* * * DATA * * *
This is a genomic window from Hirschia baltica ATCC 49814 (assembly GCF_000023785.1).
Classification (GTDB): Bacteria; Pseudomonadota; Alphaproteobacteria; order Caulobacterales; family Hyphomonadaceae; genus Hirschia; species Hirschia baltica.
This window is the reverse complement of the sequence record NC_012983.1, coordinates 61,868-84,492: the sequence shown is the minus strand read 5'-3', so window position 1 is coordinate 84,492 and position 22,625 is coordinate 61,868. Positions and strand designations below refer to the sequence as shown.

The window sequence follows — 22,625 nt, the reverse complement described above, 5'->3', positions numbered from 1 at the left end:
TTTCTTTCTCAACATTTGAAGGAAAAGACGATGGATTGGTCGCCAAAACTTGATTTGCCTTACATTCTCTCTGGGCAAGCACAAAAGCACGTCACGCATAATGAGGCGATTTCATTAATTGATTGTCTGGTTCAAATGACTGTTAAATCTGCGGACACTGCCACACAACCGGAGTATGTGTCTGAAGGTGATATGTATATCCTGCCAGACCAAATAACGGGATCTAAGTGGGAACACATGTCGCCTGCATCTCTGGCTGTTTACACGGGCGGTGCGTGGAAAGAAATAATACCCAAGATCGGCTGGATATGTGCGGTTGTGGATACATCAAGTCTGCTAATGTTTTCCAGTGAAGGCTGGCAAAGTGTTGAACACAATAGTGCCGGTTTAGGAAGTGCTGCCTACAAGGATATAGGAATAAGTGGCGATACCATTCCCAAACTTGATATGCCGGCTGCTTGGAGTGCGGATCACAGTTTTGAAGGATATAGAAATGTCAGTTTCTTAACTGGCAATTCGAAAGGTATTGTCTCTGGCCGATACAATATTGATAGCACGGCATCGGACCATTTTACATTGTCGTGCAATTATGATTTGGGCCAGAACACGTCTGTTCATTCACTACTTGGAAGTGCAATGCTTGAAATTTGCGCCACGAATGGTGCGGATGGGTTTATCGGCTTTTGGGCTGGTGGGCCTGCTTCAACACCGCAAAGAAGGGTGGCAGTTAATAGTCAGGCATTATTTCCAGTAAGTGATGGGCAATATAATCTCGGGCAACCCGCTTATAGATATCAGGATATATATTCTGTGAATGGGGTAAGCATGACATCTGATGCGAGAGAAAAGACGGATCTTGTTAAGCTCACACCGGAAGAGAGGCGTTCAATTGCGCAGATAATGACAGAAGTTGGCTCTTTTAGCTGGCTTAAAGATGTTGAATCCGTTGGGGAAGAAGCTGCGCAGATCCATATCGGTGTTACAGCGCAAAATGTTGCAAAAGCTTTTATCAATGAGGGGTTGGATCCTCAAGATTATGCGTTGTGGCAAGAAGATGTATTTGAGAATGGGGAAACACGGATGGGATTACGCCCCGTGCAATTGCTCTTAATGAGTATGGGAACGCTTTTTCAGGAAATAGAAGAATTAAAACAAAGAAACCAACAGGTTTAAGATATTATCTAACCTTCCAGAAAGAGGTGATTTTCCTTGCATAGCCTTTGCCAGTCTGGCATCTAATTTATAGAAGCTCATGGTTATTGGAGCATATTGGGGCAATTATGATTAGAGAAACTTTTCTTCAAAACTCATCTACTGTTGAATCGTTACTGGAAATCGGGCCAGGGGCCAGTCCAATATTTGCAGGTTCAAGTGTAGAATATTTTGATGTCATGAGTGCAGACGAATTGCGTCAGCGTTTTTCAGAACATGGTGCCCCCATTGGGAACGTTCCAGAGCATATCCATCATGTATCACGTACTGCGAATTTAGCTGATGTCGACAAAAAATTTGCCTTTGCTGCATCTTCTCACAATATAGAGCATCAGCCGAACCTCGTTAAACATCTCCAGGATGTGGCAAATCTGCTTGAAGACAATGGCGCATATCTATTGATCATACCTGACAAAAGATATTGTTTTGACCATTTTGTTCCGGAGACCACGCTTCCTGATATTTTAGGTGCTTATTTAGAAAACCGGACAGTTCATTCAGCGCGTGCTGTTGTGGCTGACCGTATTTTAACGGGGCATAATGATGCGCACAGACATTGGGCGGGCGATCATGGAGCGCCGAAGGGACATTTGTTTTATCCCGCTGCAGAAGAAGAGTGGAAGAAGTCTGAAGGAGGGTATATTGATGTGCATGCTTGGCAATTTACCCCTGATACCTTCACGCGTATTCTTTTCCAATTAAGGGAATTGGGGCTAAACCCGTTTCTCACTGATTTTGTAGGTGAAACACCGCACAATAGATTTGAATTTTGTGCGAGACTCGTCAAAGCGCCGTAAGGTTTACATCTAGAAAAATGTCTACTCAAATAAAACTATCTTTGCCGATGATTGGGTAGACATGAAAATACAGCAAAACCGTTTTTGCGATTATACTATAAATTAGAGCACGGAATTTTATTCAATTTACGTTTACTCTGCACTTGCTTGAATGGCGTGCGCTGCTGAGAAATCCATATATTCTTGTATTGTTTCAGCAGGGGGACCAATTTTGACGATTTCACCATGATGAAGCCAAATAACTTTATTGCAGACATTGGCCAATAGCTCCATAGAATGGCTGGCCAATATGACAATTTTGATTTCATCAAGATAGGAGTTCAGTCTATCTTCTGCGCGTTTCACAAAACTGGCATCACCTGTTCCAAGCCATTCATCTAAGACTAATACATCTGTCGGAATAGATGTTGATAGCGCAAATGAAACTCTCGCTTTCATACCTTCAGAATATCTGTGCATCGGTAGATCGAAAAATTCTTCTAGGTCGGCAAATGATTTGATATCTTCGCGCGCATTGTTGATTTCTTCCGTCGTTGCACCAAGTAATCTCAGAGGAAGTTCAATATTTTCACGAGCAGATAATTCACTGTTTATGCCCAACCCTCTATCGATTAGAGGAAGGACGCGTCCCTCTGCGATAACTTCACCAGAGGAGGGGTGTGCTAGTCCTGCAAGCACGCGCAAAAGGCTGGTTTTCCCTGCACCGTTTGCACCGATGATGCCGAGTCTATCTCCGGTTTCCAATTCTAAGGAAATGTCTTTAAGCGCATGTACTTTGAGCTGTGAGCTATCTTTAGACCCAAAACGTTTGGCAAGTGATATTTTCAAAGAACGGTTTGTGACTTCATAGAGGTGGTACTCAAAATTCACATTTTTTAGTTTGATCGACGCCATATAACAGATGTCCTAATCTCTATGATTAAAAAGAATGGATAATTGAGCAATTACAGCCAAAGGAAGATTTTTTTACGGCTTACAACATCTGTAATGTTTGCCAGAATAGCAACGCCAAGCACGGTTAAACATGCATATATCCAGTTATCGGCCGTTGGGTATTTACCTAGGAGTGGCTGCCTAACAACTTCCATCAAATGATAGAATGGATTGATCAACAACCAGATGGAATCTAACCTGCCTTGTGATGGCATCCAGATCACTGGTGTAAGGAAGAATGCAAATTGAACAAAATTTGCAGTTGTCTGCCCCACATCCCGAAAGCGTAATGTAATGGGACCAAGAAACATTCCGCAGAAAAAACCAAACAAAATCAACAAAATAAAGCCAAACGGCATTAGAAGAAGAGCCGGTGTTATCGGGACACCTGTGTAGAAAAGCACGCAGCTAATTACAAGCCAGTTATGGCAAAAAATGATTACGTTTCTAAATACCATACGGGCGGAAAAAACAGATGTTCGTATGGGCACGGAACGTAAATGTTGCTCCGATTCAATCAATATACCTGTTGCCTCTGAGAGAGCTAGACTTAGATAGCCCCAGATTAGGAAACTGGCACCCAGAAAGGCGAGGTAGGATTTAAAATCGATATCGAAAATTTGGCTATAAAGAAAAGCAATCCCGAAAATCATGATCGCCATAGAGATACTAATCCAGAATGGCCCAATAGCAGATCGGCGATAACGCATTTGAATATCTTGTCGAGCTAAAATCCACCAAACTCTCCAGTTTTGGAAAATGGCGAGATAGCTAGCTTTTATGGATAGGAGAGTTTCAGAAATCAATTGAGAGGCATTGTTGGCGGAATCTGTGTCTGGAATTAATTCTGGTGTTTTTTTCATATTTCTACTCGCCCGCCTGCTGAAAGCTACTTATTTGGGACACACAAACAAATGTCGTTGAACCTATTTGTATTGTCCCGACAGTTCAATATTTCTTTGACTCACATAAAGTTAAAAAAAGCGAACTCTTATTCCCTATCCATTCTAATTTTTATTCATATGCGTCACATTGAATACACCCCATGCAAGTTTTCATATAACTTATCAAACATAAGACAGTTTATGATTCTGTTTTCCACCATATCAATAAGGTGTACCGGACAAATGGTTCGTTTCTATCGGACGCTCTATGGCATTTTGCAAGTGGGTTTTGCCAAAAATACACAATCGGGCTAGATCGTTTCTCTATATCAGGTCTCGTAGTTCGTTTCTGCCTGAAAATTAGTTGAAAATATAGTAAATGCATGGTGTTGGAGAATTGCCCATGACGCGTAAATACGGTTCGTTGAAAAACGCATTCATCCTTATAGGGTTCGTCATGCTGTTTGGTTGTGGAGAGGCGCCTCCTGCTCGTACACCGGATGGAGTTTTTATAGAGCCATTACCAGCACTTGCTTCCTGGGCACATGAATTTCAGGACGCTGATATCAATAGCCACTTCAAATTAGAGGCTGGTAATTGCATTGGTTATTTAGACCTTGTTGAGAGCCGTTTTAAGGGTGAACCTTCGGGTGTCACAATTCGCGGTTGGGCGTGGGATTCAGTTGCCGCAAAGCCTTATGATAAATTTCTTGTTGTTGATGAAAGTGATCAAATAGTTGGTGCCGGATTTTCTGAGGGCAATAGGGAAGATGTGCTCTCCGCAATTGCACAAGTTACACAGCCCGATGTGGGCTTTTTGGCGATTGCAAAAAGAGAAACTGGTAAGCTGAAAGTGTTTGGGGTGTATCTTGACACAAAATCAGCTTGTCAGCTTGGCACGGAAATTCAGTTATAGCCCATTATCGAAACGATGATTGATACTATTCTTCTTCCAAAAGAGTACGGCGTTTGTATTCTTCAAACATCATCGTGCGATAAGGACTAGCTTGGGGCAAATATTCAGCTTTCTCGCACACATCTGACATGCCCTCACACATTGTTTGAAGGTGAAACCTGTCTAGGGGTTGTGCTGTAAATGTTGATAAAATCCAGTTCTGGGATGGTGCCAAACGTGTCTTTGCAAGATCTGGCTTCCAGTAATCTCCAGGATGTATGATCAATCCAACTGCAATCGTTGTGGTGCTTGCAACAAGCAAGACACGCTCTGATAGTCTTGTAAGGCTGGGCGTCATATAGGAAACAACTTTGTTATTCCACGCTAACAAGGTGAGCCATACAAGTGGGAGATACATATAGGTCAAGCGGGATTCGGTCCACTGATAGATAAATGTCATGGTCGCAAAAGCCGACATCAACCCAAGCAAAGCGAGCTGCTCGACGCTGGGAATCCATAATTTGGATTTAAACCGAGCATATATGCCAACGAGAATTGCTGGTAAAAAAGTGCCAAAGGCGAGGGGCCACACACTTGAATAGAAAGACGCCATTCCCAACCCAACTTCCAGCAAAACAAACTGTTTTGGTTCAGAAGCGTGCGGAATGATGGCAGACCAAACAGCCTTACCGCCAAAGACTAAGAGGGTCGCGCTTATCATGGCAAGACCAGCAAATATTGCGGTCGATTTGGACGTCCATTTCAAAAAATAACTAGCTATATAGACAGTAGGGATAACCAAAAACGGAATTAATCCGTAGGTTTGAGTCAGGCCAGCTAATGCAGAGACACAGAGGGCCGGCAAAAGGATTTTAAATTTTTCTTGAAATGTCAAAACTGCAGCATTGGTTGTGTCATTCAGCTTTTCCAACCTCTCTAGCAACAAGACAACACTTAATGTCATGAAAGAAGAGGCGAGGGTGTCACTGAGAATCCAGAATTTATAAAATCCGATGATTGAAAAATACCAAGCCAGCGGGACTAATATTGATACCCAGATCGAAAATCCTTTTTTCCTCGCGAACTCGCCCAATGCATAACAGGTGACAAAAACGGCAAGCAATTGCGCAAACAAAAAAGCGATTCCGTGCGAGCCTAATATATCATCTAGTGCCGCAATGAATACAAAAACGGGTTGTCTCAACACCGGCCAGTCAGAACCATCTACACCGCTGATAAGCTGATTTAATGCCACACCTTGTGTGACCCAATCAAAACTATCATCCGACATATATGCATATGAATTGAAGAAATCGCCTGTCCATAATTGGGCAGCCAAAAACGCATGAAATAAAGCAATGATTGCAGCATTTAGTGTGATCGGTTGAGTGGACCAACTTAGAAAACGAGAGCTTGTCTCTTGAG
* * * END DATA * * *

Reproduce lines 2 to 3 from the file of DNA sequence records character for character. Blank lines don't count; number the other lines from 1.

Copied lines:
Classification (GTDB): Bacteria; Pseudomonadota; Alphaproteobacteria; order Caulobacterales; family Hyphomonadaceae; genus Hirschia; species Hirschia baltica.
This window is the reverse complement of the sequence record NC_012983.1, coordinates 61,868-84,492: the sequence shown is the minus strand read 5'-3', so window position 1 is coordinate 84,492 and position 22,625 is coordinate 61,868. Positions and strand designations below refer to the sequence as shown.